Allow me to set the stage. I just emerged from the autoclave room with a cart full of hot, steamy, dirty vials and bottles of Drosophila media in tow (see image below the fold). The glassware had been the home for thousands of flies for a period of over a month. What started out as a mixture of agar, cornmeal, yeast, molasses was churned up and excreted into by tons of larvae. All this nastiness was then heated at high pressure, releasing all kinds of aromas that I have the pleasure of dragging around our building. I’m a real popular guy.
I had to push the cart from the autoclave room to the elevator and from the elevator to our lab. Anyone unfortunate enough to encounter me in the hallways or elevator (or use the autoclave room within a day of me) gets to enjoy my unique scent. They should feel honored. As I walked down the hallway, I noticed a fellow grad student waiting for the elevator to arrive. I politely allowed her to ride alone so as not be trapped in a confined space with my cart o’ stank.
We were on the sixth floor. I needed to ride the elevator because my lab is on the floor below and my cart wouldn’t fare too well on the stairs. The other grad student had nothing with her — no cart, no bag, no nothing — and was presumably planning to ride to the ground floor. She was going to ride the elevator down. Not up, which would be somewhat understandable. Down! And she’s a marathon runner. Seriously. Like competitive and shit. She didn’t need to ride the elevator; she chose too.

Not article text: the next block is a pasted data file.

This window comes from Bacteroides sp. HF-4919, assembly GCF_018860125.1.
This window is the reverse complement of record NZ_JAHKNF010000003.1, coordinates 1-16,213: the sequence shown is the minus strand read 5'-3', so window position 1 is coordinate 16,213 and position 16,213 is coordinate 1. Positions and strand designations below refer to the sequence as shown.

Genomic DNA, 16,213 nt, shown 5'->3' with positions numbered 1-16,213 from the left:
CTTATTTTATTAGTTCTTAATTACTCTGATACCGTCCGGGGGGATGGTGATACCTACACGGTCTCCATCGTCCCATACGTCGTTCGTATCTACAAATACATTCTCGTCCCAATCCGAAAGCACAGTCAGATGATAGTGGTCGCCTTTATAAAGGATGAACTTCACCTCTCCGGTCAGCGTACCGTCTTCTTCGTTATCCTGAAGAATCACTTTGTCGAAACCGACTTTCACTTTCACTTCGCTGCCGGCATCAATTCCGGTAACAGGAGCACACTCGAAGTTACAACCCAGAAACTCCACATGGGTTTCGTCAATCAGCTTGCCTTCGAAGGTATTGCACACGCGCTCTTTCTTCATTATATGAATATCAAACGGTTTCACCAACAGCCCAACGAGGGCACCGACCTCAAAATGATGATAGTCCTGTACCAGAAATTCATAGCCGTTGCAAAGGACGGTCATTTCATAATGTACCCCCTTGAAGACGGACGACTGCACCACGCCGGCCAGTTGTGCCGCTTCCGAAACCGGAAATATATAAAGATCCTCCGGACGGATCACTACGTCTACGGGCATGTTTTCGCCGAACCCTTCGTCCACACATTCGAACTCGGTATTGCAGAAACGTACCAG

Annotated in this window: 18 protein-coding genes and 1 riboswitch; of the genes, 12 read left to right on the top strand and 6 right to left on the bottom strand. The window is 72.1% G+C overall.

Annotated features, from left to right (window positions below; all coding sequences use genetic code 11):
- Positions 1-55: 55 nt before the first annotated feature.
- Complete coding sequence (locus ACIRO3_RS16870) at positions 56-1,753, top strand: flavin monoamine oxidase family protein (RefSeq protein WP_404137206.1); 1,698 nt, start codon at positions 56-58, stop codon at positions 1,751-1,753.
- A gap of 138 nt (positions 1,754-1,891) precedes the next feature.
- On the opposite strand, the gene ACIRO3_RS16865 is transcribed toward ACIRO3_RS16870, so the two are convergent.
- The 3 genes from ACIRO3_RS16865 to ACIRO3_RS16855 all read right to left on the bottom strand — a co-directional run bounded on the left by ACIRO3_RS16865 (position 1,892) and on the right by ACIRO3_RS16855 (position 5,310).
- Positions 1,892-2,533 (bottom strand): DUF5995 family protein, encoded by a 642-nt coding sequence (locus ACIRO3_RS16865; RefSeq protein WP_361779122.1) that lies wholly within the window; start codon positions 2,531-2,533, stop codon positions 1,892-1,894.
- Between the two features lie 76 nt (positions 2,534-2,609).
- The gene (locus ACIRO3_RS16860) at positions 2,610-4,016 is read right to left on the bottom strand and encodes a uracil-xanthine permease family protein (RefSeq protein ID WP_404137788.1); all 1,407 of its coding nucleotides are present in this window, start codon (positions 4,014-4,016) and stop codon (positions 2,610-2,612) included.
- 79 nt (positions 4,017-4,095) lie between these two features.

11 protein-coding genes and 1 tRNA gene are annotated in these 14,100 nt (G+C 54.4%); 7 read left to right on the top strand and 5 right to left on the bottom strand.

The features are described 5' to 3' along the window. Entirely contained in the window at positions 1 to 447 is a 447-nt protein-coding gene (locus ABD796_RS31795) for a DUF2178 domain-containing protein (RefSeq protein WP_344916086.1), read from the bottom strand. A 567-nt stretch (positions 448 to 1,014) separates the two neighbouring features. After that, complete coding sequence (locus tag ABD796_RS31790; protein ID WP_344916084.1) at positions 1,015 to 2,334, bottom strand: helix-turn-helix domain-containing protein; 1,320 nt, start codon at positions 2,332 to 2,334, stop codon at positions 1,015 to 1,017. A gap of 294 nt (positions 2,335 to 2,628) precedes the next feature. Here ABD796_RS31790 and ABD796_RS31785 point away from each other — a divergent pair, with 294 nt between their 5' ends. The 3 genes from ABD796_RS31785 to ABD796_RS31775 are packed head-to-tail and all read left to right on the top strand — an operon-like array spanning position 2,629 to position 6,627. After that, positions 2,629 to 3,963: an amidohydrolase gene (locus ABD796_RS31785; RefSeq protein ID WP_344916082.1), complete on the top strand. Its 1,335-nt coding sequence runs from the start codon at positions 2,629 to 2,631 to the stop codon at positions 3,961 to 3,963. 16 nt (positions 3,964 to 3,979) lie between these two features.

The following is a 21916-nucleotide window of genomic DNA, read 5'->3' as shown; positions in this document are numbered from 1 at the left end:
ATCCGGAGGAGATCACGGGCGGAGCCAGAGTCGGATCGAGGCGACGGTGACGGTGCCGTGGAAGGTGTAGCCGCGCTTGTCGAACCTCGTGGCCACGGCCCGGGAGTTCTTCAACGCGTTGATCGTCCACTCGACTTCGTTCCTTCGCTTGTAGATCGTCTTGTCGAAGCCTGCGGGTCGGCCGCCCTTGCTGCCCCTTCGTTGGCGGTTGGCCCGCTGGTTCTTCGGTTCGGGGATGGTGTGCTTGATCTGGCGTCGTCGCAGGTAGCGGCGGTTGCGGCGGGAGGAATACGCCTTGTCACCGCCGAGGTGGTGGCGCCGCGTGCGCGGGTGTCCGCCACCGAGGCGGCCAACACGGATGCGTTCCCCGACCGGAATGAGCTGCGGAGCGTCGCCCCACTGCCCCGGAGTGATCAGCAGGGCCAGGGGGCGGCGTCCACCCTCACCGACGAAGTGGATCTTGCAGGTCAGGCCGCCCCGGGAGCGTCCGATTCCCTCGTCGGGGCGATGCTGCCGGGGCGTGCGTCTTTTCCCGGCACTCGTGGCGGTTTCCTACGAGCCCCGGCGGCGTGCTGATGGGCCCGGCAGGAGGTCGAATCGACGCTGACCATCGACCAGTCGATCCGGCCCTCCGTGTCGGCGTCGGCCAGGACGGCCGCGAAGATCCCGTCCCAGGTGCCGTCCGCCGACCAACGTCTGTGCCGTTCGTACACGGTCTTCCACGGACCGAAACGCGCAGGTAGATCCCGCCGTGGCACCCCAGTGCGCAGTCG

Which brings me to the question: in what situations should you ride the elevator in a research building?
You do not want to ride in an elevator with this bad boy.
My personal opinion is that an elevator should only be used if it is needed. If you can physically walk up the stairs without undue discomfort, don’t ride the elevator. If you’ve got a cart that looks like the one shown above, you get to ride the elevator. If you’re on crutches, in a wheelchair, or are otherwise physically handicapped, you get to ride the elevator. If you’re carrying bins full of field samples to your lab on the fourth floor, you get to ride the elevator.
Our building doesn’t have one of those new fangled speedy elevators you see in the glistening buildings built within the past decade. This sucker’s slow. Not only does it not go between floors with any sense of urgency, it also takes a while to arrive when it’s called. It’s pretty much always faster to walk the stairs than to ride the elevator. That means people who ride the elevator when they could take the stairs are just lazy.
And screwing it up for all of that need to use the elevator to lug carts up and down between floors. Because the lazy people ride the elevator so much, it takes longer than it should to arrive when called. The extra traffic wastes everyone’s time. So I’ve been tempted to post a sign in each of our two elevators — right next to the “IN CASE OF FIRE USE STAIRS” sign — that reads:
IN CASE OF SELF-MOTIVATION USE STAIRS
I’m not entirely happy with the phrasing, but it’s a start. Incidentally, I once saw an IN CASE OF FIRE placard with the following edit:
IN CASE OF FIRE
DO NOT USE ELEVATOR
But my fellow grad students (marathon runners or not) are not the worst elevator hogs. Sure, there are a bunch of people who ride the elevator from the ground floor to the sixth floor, which is somewhat understandable — although that hike is not too physically challenging. The worst elevator hogs are the undergrads who ride the elevator from the ground floor to the first floor.